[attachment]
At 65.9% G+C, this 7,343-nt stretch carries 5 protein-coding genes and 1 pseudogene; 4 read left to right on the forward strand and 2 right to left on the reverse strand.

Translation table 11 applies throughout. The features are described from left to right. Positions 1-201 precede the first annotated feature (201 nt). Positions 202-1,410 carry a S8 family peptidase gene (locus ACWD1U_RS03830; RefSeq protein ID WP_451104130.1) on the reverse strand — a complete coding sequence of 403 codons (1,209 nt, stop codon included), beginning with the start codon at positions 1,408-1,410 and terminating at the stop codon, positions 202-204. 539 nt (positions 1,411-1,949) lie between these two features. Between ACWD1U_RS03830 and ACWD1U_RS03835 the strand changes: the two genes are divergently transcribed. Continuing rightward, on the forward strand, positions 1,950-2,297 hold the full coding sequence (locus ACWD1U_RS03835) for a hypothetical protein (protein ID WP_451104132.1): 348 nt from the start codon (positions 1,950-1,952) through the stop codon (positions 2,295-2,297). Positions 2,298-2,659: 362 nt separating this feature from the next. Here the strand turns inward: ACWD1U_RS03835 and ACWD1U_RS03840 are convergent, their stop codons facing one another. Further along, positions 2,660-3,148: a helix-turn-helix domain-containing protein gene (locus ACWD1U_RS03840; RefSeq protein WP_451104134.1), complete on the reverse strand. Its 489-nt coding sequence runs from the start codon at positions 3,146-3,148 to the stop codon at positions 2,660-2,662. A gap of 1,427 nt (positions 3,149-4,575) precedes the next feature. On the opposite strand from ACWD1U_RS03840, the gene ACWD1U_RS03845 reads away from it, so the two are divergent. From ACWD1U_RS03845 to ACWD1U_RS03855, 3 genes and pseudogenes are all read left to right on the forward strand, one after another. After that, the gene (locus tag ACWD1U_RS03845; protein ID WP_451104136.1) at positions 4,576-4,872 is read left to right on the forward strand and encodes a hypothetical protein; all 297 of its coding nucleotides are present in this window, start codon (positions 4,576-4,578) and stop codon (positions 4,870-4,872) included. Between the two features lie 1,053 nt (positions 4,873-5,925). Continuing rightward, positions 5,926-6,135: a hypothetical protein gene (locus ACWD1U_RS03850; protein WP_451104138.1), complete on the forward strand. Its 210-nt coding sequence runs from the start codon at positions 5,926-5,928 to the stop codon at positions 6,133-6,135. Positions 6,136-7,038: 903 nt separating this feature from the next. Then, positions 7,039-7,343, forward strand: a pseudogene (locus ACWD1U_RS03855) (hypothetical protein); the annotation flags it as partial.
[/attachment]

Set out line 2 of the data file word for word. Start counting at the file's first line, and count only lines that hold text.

Translation table 11 applies throughout. The features are described from left to right. Positions 1-201 precede the first annotated feature (201 nt). Positions 202-1,410 carry a S8 family peptidase gene (locus ACWD1U_RS03830; RefSeq protein ID WP_451104130.1) on the reverse strand — a complete coding sequence of 403 codons (1,209 nt, stop codon included), beginning with the start codon at positions 1,408-1,410 and terminating at the stop codon, positions 202-204. 539 nt (positions 1,411-1,949) lie between these two features. Between ACWD1U_RS03830 and ACWD1U_RS03835 the strand changes: the two genes are divergently transcribed. Continuing rightward, on the forward strand, positions 1,950-2,297 hold the full coding sequence (locus ACWD1U_RS03835) for a hypothetical protein (protein ID WP_451104132.1): 348 nt from the start codon (positions 1,950-1,952) through the stop codon (positions 2,295-2,297). Positions 2,298-2,659: 362 nt separating this feature from the next. Here the strand turns inward: ACWD1U_RS03835 and ACWD1U_RS03840 are convergent, their stop codons facing one another. Further along, positions 2,660-3,148: a helix-turn-helix domain-containing protein gene (locus ACWD1U_RS03840; RefSeq protein WP_451104134.1), complete on the reverse strand. Its 489-nt coding sequence runs from the start codon at positions 3,146-3,148 to the stop codon at positions 2,660-2,662. A gap of 1,427 nt (positions 3,149-4,575) precedes the next feature. On the opposite strand from ACWD1U_RS03840, the gene ACWD1U_RS03845 reads away from it, so the two are divergent. From ACWD1U_RS03845 to ACWD1U_RS03855, 3 genes and pseudogenes are all read left to right on the forward strand, one after another. After that, the gene (locus tag ACWD1U_RS03845; protein ID WP_451104136.1) at positions 4,576-4,872 is read left to right on the forward strand and encodes a hypothetical protein; all 297 of its coding nucleotides are present in this window, start codon (positions 4,576-4,578) and stop codon (positions 4,870-4,872) included. Between the two features lie 1,053 nt (positions 4,873-5,925). Continuing rightward, positions 5,926-6,135: a hypothetical protein gene (locus ACWD1U_RS03850; protein WP_451104138.1), complete on the forward strand. Its 210-nt coding sequence runs from the start codon at positions 5,926-5,928 to the stop codon at positions 6,133-6,135. Positions 6,136-7,038: 903 nt separating this feature from the next. Then, positions 7,039-7,343, forward strand: a pseudogene (locus ACWD1U_RS03855) (hypothetical protein); the annotation flags it as partial.